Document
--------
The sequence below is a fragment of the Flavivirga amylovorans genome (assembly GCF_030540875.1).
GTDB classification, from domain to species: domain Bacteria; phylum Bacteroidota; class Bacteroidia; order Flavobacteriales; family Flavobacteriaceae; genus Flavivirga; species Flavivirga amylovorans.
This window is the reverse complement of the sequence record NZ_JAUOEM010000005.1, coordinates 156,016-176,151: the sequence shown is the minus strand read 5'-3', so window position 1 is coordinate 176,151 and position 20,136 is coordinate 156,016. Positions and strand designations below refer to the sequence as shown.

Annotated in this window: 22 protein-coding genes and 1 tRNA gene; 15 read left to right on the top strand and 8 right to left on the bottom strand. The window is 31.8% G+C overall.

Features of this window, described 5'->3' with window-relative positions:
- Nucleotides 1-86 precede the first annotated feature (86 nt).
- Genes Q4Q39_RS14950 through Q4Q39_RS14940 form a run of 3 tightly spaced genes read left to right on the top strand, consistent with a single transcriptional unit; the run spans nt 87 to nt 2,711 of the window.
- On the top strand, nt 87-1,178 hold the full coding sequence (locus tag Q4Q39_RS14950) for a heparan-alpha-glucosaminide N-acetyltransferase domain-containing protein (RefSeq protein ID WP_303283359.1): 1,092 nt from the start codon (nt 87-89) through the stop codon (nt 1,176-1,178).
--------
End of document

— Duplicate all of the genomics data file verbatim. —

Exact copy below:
The sequence below is a fragment of the Flavivirga amylovorans genome (assembly GCF_030540875.1).
GTDB classification, from domain to species: domain Bacteria; phylum Bacteroidota; class Bacteroidia; order Flavobacteriales; family Flavobacteriaceae; genus Flavivirga; species Flavivirga amylovorans.
This window is the reverse complement of the sequence record NZ_JAUOEM010000005.1, coordinates 156,016-176,151: the sequence shown is the minus strand read 5'-3', so window position 1 is coordinate 176,151 and position 20,136 is coordinate 156,016. Positions and strand designations below refer to the sequence as shown.

Annotated in this window: 22 protein-coding genes and 1 tRNA gene; 15 read left to right on the top strand and 8 right to left on the bottom strand. The window is 31.8% G+C overall.

Features of this window, described 5'->3' with window-relative positions:
- Nucleotides 1-86 precede the first annotated feature (86 nt).
- Genes Q4Q39_RS14950 through Q4Q39_RS14940 form a run of 3 tightly spaced genes read left to right on the top strand, consistent with a single transcriptional unit; the run spans nt 87 to nt 2,711 of the window.
- On the top strand, nt 87-1,178 hold the full coding sequence (locus tag Q4Q39_RS14950) for a heparan-alpha-glucosaminide N-acetyltransferase domain-containing protein (RefSeq protein ID WP_303283359.1): 1,092 nt from the start codon (nt 87-89) through the stop codon (nt 1,176-1,178).